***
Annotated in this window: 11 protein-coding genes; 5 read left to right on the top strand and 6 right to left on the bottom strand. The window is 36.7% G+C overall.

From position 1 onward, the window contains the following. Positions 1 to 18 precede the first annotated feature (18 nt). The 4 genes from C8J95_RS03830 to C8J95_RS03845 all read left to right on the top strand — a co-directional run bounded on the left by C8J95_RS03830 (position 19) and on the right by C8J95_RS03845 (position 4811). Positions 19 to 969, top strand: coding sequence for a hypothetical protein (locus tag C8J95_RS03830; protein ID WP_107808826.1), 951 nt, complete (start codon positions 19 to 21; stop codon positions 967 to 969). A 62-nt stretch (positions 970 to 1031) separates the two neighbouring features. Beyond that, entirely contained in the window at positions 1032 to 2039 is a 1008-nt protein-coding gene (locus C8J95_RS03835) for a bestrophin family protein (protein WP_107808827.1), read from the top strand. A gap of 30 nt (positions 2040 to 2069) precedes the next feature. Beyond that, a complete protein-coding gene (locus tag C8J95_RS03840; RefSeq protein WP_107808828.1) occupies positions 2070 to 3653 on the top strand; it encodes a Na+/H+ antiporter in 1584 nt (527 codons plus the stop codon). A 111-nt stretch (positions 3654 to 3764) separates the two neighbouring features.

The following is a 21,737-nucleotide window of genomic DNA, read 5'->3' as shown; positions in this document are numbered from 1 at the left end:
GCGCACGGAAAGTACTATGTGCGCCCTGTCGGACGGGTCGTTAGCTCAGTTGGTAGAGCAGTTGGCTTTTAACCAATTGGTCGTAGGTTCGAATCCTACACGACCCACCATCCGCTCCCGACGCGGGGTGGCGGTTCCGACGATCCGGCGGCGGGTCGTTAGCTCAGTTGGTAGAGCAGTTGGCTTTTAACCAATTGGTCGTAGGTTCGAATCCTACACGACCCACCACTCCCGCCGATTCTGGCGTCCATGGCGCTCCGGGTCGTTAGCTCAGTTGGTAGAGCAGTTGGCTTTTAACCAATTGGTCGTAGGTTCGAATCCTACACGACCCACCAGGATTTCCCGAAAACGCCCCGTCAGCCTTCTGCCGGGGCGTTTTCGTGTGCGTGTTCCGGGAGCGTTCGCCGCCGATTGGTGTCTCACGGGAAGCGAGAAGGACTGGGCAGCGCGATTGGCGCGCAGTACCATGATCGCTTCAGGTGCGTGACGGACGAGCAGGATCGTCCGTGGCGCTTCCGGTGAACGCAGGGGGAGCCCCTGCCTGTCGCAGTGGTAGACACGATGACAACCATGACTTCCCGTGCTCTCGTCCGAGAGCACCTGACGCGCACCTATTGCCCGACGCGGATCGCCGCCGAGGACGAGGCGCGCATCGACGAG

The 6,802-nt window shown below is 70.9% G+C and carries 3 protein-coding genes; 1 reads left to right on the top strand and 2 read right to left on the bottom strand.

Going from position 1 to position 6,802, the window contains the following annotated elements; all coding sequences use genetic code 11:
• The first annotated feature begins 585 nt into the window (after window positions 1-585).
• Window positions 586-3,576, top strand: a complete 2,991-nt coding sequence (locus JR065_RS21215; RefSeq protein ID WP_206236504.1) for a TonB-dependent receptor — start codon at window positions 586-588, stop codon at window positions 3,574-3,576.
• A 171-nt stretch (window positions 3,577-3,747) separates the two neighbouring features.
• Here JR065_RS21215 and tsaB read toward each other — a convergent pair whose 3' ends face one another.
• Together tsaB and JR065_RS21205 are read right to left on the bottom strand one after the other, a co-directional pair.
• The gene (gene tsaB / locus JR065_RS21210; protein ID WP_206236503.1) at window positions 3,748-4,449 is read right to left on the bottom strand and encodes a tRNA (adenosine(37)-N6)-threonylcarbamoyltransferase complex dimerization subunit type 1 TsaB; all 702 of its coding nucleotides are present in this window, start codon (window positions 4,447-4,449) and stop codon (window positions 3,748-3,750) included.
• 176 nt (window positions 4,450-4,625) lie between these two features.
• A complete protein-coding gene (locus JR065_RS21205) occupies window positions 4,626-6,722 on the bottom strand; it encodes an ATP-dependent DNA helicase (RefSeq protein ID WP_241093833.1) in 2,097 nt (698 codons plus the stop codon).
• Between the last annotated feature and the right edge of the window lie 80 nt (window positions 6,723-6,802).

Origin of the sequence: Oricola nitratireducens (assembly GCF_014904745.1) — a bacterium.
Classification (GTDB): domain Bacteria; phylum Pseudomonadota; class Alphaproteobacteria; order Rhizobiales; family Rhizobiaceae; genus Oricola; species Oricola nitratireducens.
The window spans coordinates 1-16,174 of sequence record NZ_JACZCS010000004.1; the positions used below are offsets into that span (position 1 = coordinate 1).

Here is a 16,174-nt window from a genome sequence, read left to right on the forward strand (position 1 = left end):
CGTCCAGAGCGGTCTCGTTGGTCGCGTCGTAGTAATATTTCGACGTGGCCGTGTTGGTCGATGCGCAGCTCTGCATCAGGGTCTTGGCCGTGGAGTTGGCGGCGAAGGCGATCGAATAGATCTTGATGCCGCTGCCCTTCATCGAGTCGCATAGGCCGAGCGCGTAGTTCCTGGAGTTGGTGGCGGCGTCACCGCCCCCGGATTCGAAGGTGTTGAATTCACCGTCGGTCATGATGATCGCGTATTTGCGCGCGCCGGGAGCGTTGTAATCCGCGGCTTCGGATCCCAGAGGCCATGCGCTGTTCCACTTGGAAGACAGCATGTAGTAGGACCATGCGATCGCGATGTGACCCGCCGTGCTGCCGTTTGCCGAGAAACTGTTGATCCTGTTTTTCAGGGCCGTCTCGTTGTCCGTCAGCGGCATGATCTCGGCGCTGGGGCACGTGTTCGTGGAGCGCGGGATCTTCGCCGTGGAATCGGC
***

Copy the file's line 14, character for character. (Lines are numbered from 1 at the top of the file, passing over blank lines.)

• A complete protein-coding gene (locus JR065_RS21205) occupies window positions 4,626-6,722 on the bottom strand; it encodes an ATP-dependent DNA helicase (RefSeq protein ID WP_241093833.1) in 2,097 nt (698 codons plus the stop codon).